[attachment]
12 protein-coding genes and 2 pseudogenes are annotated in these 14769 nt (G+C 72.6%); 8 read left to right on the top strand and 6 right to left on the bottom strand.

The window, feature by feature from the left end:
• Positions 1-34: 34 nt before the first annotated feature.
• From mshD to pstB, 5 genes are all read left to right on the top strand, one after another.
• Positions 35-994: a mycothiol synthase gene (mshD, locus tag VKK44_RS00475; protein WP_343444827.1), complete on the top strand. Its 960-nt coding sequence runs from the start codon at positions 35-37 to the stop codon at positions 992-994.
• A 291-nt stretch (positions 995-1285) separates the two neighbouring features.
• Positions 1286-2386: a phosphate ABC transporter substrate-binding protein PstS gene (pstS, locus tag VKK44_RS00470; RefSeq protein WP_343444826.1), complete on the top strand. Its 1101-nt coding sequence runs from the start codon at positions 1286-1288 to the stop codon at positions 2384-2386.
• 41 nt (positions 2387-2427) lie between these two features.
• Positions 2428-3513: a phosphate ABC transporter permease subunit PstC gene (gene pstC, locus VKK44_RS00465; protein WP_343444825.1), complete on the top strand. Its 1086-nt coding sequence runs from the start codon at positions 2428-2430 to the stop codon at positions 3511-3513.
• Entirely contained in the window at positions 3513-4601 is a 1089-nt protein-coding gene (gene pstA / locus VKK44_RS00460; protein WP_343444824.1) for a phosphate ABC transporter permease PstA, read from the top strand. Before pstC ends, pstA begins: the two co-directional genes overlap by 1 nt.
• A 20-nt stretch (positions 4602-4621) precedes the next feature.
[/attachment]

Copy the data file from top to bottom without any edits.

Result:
12 protein-coding genes and 2 pseudogenes are annotated in these 14769 nt (G+C 72.6%); 8 read left to right on the top strand and 6 right to left on the bottom strand.

The window, feature by feature from the left end:
• Positions 1-34: 34 nt before the first annotated feature.
• From mshD to pstB, 5 genes are all read left to right on the top strand, one after another.
• Positions 35-994: a mycothiol synthase gene (mshD, locus tag VKK44_RS00475; protein WP_343444827.1), complete on the top strand. Its 960-nt coding sequence runs from the start codon at positions 35-37 to the stop codon at positions 992-994.
• A 291-nt stretch (positions 995-1285) separates the two neighbouring features.
• Positions 1286-2386: a phosphate ABC transporter substrate-binding protein PstS gene (pstS, locus tag VKK44_RS00470; RefSeq protein WP_343444826.1), complete on the top strand. Its 1101-nt coding sequence runs from the start codon at positions 1286-1288 to the stop codon at positions 2384-2386.
• 41 nt (positions 2387-2427) lie between these two features.
• Positions 2428-3513: a phosphate ABC transporter permease subunit PstC gene (gene pstC, locus VKK44_RS00465; protein WP_343444825.1), complete on the top strand. Its 1086-nt coding sequence runs from the start codon at positions 2428-2430 to the stop codon at positions 3511-3513.
• Entirely contained in the window at positions 3513-4601 is a 1089-nt protein-coding gene (gene pstA / locus VKK44_RS00460; protein WP_343444824.1) for a phosphate ABC transporter permease PstA, read from the top strand. Before pstC ends, pstA begins: the two co-directional genes overlap by 1 nt.
• A 20-nt stretch (positions 4602-4621) precedes the next feature.